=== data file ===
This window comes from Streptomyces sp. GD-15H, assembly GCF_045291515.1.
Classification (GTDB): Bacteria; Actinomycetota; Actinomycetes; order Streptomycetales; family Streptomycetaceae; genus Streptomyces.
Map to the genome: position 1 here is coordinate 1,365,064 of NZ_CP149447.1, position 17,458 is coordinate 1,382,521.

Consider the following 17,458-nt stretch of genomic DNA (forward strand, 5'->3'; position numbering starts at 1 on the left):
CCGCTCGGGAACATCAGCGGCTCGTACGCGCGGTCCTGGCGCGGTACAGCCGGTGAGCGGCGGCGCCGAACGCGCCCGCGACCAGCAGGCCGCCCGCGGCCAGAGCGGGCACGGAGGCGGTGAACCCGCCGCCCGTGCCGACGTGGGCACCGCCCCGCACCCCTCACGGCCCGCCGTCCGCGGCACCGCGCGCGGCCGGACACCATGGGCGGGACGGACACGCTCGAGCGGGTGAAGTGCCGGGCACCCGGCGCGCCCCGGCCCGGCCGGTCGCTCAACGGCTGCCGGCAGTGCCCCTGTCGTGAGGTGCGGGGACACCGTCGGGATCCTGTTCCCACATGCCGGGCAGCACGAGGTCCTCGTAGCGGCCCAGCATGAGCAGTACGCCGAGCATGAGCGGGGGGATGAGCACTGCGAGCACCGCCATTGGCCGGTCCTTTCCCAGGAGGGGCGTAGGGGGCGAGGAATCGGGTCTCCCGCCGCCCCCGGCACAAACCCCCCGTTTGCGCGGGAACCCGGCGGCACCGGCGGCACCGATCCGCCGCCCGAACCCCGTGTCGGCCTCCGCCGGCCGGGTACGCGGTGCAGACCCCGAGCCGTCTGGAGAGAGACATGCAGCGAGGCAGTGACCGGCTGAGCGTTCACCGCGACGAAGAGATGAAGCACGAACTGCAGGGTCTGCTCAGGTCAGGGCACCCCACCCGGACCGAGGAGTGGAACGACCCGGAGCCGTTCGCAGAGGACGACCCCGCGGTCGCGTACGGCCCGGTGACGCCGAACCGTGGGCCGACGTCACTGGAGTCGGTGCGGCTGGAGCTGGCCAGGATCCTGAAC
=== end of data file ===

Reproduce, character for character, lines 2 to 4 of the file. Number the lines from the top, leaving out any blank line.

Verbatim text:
Classification (GTDB): Bacteria; Actinomycetota; Actinomycetes; order Streptomycetales; family Streptomycetaceae; genus Streptomyces.
Map to the genome: position 1 here is coordinate 1,365,064 of NZ_CP149447.1, position 17,458 is coordinate 1,382,521.

Consider the following 17,458-nt stretch of genomic DNA (forward strand, 5'->3'; position numbering starts at 1 on the left):